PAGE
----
Parent Self-Care: How to care for YOU while you care for your child

Some parents feel guilty if they purposefully take time away from their kids to pursue their own interests. On the other hand, turning yourself down from these opportunities may mean you have less and less to give of yourself to your kids. Mothers who make time to pursue relaxing activities and/or favorite hobbies not only feel happier day to day, but their kids feel it too! It has a calming effect on your children and also provides you with more energy to tend to daily tasks. You need time to re-energize from the world’s hardest but most rewarding job! Here are some pointers for getting started. Please add a comment below if you have your own great idea to add!

How To Care For Yourself When You Have Children:happy parents

  • Seek out hobbies that “feed your soul”
  • Revisit your old childhood hobbies and passions
  • Wake up earlier or go to bed later than your family for alone time
  • Take bubble baths or extra long showers
  • Trade massages with your partner (or go professional)
  • Take long walks (alone or with a companion)
  • Call at least one friend per week
  • Organize “Moms only” nights with friends
  • Date night with your partner
  • Eat healthy and exercise
  • Write in a journal
  • Practice meditation and mindfulness

*Kvols, K.J. (1998). Redirecting children’s behavior. Seattle, Washington: Parenting Press, Inc. a

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North Shore Pediatric Therapy, Inc. (NSPT) intends for responses to the blogs to provide general educational information to the readership of this website; all content and answers to questions should not be understood to be specific advice intended for any particular individual(s).  Questions submitted to this blog are not guaranteed to receive responses.  No ongoing relationship of any sort (including but not limited to any form of professional relationship) is implied or offered by NSPT  to people submitting questions.  Always consult with your health professional first before initiating or changing any aspect of your treatment regimen.

7 Things Every Parent Should Consider When Hiring a Tutor

Whether your teacher suggests you seek additional tutoring services to help your child or you are faced with the diagnosis of a learning or behavioral disorder, finding a tutor can become an intimidating experience.

An academic tutor can be the solution to tackling reading and writing difficulties or mastering skills, but with so many tutoring centers, private tutors, on-line sources, what is the best solution for your child? What kind of tutor will best address your child’s needs? Who will best help your child become academically successful and happy?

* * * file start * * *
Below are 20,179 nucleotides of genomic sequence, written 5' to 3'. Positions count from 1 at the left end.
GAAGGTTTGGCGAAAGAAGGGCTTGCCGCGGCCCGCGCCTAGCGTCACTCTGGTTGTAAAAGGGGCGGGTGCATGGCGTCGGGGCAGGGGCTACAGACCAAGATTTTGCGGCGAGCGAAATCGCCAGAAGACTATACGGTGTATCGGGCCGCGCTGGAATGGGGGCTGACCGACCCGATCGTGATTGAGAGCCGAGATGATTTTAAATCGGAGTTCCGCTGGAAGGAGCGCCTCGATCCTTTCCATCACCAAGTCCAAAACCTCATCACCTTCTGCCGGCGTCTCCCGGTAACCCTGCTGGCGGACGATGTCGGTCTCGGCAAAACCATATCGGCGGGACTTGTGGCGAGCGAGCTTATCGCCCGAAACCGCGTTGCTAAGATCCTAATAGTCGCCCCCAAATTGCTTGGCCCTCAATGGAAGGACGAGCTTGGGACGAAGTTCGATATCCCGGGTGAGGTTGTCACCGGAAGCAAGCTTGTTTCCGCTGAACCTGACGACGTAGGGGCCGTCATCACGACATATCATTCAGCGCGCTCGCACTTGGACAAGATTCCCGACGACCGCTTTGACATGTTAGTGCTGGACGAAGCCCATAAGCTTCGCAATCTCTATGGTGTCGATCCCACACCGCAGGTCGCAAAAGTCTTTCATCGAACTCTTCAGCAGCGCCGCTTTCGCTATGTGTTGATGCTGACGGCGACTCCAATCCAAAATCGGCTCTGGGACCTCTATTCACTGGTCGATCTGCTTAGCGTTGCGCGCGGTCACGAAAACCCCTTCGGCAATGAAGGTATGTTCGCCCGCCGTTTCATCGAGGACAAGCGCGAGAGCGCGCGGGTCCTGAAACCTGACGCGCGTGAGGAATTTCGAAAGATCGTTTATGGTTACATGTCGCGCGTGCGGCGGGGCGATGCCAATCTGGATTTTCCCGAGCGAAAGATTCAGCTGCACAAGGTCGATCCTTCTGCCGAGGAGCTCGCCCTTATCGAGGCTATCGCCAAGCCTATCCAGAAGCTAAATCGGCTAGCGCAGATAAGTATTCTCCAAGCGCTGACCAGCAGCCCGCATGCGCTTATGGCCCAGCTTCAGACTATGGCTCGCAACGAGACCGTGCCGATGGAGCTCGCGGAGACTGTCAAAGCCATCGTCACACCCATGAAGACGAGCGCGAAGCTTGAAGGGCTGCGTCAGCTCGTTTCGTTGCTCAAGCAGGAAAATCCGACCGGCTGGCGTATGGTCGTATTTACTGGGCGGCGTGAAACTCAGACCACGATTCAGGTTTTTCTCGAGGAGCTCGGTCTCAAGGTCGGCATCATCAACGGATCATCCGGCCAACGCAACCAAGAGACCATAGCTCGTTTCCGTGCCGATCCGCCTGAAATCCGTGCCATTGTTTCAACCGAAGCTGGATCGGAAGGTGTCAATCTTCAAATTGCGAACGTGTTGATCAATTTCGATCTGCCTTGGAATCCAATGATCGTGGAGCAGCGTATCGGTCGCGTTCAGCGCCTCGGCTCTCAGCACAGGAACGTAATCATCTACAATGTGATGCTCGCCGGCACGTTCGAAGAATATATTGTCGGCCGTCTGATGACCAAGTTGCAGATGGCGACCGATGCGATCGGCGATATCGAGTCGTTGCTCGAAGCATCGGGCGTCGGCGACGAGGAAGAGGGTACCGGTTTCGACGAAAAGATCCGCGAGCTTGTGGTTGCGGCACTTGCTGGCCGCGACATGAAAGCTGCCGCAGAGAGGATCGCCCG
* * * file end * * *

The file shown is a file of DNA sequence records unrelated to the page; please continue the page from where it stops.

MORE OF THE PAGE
7 Things Every Parent Should Consider When Hiring a Tutor

1.  Experience & Credentials:

How long has he or she been a teacher or academic tutor? What is his or her educational background, degrees, additional training and/or professional experience? Is his or her teaching method(s) based on proven research?

2.  Rapport:tutor reading with girl

Sounds basic, but does your child like the tutor? No one wants to please someone they don’t like or respect and this is the same for your child and their tutor. An open, caring relationship is vital to ensure your child’s dedication to achieve hard to reach goals and provide the motivation needed, especially to a child who could be lacking in faith. Oftentimes, when a parent is seeking out a tutor a child knows failure all too well. A tutor is an opportunity for a child to not only gain knowledge, but also be successful. Success will lead to more confidence and a greater intent on learning. Tutoring can be a great step in helping your child achieve his or her academic goals and become a happy, confident learner.

3.  Academic Plan:

Ask for an overview of what the tutor plans to do with your child.

Is it a computer based program or individual instruction? What materials or program will be used? What assessment will be used to create a tutoring plan that is specific and unique to your child? What feedback will be used to keep you informed of progress?

4.  One-on-One:

Does the tutoring take place one-on-one or in a group setting? One-on-one tutoring may cost more but far outweighs a group setting in terms of academic progress. Every child is different and one-on-one tutoring provides direct, focused instruction. This is especially important if your child has a condition such as ADHD and/or dyslexia.

5.  Commitment:

Is the tutor passionate about helping your child reach their goals? Are they dedicated and determined to make needed changes, accept feedback, and adjust instruction according to your child’s needs?